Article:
AH: While writing season two, we wanted to send our characters through the portal into the multiverse but never found a way to quite make it work with our storyline. There were tons of drawings and jokes we came up with during our brainstorms—including the annoyingly pointless M dimension. We loved the idea of someone as scientific and rational as Ford having to fight his way out of what was essentially a Sesame Street segment teaching you about the letter M. It would drive him insane.

RR: The M Dimension came out of an unused story where Mabel went through the Portal and the Pines needed to go search for her. We were brainstorming ideas for alternate dimensions and the M Dimension was the most delightfully silly thing we could imagine.

Much has been made over how much creative control you were able to retain even though Disney’s Standards and Practices is presumably pickier than most. Was there anything you really had to fight for? Did you lose any of those battles?

AH: One day I'd love to release a coffee table book of all the crazy notes I got from Disney Channel's S&P and legal department. To give you a sense of what I was up against, one time I was told, "Make sure the target that Wendy throws a dart at doesn't resemble the target from the store Target." To which I had to reply: "The target isn't the target from Target. The target is a target."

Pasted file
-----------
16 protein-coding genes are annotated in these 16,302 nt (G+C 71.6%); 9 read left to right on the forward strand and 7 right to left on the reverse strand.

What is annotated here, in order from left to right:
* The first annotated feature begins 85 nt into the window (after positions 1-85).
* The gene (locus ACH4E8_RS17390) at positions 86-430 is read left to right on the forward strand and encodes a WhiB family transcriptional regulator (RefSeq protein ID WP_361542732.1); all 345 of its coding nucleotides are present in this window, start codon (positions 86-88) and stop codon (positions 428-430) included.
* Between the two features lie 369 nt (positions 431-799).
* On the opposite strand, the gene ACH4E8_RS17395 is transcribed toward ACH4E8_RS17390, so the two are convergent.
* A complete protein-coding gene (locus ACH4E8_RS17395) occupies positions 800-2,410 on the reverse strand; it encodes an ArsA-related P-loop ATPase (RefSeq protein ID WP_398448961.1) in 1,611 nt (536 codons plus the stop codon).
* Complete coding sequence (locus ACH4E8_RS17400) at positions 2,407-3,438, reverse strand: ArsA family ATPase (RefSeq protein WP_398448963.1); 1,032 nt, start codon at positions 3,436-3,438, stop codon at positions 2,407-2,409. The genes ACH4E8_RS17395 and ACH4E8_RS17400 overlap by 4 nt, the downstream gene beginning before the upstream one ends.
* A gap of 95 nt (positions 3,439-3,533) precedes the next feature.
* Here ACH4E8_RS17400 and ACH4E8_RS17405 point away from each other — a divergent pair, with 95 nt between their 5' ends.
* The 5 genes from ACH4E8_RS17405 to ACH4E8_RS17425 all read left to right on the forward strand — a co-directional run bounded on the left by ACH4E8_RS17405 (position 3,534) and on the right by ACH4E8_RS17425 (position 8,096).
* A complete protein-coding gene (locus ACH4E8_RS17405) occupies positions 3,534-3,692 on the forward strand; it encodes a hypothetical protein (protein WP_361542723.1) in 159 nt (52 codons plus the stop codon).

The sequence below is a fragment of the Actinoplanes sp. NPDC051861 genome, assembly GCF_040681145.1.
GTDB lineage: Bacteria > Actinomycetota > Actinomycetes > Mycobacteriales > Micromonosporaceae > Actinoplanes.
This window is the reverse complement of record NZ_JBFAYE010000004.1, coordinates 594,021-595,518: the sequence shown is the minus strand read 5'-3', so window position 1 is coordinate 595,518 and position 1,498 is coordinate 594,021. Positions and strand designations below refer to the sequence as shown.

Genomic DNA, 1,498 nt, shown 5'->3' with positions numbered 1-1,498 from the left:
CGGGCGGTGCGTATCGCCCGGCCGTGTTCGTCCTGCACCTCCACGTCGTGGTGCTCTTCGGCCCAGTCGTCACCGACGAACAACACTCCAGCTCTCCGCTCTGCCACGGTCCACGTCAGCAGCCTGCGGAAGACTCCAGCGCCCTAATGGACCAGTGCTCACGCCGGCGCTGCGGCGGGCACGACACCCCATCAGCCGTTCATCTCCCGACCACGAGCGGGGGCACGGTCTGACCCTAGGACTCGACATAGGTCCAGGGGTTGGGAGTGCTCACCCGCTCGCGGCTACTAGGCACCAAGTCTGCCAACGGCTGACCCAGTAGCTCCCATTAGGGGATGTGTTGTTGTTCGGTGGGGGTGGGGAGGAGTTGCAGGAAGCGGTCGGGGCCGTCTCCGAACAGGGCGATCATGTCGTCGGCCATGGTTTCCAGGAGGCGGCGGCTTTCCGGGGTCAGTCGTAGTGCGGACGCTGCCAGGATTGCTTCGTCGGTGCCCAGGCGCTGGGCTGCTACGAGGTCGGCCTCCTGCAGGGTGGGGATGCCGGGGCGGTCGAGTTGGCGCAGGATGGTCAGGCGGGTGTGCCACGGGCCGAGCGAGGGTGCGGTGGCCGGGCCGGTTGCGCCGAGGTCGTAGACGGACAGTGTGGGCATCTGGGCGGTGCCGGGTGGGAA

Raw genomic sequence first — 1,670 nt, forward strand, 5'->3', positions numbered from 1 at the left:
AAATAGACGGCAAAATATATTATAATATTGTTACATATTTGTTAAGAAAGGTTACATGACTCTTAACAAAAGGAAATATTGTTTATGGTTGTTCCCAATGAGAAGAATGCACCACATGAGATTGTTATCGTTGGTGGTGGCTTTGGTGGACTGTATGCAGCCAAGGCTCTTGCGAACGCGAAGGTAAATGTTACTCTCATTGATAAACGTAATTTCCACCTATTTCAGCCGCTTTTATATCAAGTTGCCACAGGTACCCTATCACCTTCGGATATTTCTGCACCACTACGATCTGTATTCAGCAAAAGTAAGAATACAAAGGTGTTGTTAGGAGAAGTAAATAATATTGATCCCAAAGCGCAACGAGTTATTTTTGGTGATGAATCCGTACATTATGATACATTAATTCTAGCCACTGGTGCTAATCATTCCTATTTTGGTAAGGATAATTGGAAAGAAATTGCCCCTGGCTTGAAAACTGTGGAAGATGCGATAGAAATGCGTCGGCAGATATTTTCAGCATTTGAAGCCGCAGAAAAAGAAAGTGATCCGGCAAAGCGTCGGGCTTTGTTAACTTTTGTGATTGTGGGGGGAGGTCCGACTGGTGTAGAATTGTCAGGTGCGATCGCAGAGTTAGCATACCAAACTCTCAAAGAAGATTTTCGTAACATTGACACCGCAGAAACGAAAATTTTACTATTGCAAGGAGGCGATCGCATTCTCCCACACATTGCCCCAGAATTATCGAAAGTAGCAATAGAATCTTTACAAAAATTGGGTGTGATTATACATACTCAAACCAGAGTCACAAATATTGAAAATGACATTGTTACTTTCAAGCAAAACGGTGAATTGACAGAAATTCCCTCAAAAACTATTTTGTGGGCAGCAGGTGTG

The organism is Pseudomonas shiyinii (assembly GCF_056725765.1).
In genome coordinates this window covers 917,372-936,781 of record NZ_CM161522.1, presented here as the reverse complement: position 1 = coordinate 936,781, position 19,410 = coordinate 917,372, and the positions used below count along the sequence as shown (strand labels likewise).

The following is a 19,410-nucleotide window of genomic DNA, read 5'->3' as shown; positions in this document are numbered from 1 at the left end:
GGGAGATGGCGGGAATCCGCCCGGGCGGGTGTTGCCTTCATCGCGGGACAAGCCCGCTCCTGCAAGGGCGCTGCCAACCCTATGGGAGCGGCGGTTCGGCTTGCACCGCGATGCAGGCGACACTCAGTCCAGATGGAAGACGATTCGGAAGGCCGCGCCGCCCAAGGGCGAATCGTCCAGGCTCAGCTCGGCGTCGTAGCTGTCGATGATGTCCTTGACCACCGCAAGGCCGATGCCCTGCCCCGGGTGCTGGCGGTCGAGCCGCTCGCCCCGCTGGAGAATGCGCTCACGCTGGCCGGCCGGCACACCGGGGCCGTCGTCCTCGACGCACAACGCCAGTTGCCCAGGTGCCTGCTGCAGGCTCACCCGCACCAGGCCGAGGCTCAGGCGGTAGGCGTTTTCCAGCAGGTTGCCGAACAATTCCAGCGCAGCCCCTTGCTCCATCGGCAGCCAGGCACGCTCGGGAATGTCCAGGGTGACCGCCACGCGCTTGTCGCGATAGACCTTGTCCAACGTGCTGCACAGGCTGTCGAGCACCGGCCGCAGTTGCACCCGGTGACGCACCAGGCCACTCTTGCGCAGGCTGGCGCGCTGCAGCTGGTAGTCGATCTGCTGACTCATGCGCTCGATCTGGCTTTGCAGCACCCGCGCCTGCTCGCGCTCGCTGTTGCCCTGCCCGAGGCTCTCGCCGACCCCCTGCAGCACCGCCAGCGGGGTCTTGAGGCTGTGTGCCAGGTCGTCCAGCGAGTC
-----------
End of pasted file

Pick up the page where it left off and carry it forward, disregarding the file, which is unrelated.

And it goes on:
Welcome to my hell.

Was anything vetoed from the Journal?

RR: I don’t remember any idea that we came up with being vetoed or changed. Disney Publishing is particularly awesome that way.

AH: Disney Publishing has been incredible. They didn't give me a single note on this journal. They understood the tone of the show, believed in my vision, and more importantly, trusted the intelligence of our audience. Working with them has been a dream come true. I wish the gatekeepers in kids TV were as savvy and in tune with the audience as those in Publishing.

Courtesy Disney Publishing

The Cipher Hunt was such a fun, interactive way to keep fans involved. Where did you get the idea?

AH: I spent 90 percent of my childhood playing SNES and N64, and my favorite games were the ones packed with secrets. I remember spending one summer being utterly obsessed with trying to get the legendary unreachable "Ice Key" from Banjo-Kazooie. What was so brilliant about that item was that it was literally impossible to get and just was there to torture players. Or so people thought. Until years later, someone discovered a code that let you find it. I remember thinking that if I ever had a chance, I wanted to create something that gave fans the same feeling. A last mystery after the game is over. Something so hard to find it reaches legendary status. Launching the hunt and watching the fans team up all over the world to find the clues was one of the most fun things I've ever done.

Do Mabel and Dipper's names have any special significance?